Defense Verdict in Richmond County

Denise Holzka obtained a defense verdict on behalf of a Staten Island obstetrician in a medical malpractice action claiming that an infant plaintiff sustained hypoxic-ischemic brain injury due to negligence during labor and delivery.

Plaintiffs alleged that our client did not appropriately monitor the progress of labor and did not  appreciate the signs of fetal distress, improperly administered Pitocin and failed to perform a Caesarean section in a timely fashion.  Plaintiffs’ experts testified that the oxygen deprivation which led to the brain injury would have been prevented had a Caesarean section been performed sooner.  Plaintiffs’ expert cited the fetal monitoring strips that demonstrated a persistent non-reassuring and ominous heart rate pattern and the presence of heavy meconium when the membranes ruptured.

The infant remained in the neo-natal intensive care unit for over a month where she was treated with mechanical oxygen support, anti-seizure medication and the surgical insertion of a feeding tube.  The infant-plaintiff remained on anti-seizure medication and required the feeding tube for approximately a year.  Five years old at the time of trial, the child received early childhood intervention services and support for delayed development and a speech impairment.  Plaintiffs claimed that as the infant-plaintiff progressed, she would likely demonstrate further deficits and therefore, would require continual support throughout her lifetime.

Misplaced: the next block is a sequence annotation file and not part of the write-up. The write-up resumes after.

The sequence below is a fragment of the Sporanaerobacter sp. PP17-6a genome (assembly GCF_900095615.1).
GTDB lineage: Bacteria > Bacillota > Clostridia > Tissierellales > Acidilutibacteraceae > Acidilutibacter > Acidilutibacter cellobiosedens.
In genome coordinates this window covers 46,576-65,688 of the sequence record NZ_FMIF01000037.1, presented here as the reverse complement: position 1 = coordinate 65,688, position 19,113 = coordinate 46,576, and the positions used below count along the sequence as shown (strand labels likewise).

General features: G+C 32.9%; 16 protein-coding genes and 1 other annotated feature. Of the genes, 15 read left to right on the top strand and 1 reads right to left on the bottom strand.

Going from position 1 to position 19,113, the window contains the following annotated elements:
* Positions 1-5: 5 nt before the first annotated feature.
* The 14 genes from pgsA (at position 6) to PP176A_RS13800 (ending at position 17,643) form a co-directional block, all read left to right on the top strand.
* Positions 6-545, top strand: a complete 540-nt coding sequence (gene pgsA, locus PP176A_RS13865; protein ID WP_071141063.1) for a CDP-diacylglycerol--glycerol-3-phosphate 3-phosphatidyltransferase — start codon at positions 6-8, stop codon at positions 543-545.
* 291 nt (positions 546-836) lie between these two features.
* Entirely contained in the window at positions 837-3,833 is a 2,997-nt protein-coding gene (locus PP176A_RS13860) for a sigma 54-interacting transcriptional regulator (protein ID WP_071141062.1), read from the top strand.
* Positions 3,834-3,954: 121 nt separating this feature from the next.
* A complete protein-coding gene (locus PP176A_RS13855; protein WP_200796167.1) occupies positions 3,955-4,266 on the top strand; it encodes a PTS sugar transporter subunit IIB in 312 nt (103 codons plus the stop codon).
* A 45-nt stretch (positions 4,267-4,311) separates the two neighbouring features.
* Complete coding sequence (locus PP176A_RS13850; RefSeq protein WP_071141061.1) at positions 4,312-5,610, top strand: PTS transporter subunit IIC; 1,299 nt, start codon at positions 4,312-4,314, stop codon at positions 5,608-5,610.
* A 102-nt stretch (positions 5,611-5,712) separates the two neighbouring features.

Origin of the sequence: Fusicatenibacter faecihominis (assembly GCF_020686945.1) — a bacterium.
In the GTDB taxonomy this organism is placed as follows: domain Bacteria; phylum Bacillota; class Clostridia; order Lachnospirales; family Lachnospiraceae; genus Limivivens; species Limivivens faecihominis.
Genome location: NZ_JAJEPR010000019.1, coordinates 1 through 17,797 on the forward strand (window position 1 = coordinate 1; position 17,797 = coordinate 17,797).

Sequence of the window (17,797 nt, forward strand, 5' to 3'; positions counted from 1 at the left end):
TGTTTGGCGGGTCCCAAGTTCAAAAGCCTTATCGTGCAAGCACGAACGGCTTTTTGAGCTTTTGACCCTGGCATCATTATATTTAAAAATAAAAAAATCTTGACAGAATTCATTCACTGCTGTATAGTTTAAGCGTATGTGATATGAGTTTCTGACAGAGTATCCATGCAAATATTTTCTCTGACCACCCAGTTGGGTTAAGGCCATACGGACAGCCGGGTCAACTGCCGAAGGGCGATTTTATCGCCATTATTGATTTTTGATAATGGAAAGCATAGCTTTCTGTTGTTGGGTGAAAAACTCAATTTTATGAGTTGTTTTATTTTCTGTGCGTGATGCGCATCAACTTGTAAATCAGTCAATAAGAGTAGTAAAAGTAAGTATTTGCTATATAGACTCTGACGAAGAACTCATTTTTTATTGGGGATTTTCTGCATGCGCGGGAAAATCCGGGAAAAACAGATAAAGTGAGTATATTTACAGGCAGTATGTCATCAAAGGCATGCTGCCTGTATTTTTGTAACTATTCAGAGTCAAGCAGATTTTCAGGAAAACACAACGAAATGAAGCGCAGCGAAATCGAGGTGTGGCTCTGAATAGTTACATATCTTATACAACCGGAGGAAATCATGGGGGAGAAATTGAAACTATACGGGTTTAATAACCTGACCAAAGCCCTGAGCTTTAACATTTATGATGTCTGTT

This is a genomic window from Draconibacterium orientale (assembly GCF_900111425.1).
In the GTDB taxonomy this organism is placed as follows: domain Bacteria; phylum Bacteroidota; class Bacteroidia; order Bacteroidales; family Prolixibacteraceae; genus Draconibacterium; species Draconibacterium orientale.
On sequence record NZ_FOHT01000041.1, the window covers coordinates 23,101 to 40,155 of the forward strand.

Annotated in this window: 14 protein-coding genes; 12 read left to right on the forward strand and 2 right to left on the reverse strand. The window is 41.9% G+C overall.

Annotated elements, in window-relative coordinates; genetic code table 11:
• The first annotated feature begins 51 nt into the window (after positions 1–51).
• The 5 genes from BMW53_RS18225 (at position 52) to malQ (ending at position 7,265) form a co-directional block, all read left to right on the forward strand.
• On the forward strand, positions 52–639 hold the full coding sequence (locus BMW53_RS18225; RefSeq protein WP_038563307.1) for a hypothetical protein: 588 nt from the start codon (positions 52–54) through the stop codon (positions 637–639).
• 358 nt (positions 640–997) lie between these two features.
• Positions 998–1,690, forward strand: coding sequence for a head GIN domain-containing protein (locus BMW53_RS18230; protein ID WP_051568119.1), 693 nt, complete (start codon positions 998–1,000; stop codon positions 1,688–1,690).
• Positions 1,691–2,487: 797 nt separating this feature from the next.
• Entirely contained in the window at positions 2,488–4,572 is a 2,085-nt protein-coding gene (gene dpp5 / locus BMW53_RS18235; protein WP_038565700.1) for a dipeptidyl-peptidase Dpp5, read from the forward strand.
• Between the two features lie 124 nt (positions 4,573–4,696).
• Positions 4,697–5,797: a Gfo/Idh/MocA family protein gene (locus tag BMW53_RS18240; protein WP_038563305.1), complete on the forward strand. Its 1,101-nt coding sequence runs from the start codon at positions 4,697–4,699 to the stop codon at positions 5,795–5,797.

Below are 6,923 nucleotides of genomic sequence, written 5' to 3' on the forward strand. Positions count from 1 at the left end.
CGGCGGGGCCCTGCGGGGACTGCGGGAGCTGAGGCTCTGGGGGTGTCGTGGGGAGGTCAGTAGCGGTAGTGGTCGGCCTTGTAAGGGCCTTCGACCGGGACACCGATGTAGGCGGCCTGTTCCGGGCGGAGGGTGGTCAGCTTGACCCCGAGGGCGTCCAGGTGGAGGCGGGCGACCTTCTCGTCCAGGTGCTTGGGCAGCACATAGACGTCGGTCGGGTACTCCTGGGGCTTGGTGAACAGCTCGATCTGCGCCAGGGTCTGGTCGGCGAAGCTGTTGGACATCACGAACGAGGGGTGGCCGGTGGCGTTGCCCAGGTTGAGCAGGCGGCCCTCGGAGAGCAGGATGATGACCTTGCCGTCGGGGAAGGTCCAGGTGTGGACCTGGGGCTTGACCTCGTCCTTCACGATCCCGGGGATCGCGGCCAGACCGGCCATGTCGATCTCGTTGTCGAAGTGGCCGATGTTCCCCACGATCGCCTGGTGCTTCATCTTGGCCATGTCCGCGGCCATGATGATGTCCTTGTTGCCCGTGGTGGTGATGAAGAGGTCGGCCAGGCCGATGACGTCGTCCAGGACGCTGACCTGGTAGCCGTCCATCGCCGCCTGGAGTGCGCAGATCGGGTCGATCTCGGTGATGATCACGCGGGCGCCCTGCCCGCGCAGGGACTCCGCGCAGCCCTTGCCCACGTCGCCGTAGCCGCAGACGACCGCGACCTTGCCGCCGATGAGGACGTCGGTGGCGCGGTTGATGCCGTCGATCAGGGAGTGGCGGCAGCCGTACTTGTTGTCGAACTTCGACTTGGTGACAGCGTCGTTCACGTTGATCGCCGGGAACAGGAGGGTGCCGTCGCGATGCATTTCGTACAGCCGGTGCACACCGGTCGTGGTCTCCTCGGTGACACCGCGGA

Ms. Holzka successfully defended the management of the labor by demonstrating that the periods of non-reassuring patterns on the fetal monitoring strips were transient and followed by accelerations which indicated the baby was well-oxygenated.  Moreover, Ms. Holzka argued that the strips did not reveal a sinusoidal pattern or other ominous findings that required emergency intervention, and that our client timely called for the Caesarean section after appropriately allowing for a course of labor.   Finally, Ms. Holzka argued that the presence of meconium on its own did not confirm the baby was in distress.

Ms. Holzka also presented the results of an MRI, which contained a finding of a watershed lesion, which must have occurred in utero at least a week prior to birth.  She further argued that the infant did not meet all the required criteria for a hypoxic-ischemic encephalopathy due to a traumatic delivery.  The baby’s APGAR scores of 9 at one minute and 9 at five minutes and the absence of seizures until the second day of life were inconsistent with an hypoxic-ischemic injury occurring at or near the time of birth.

Following a three week trial, the jury returned a unanimous defense verdict within an hour.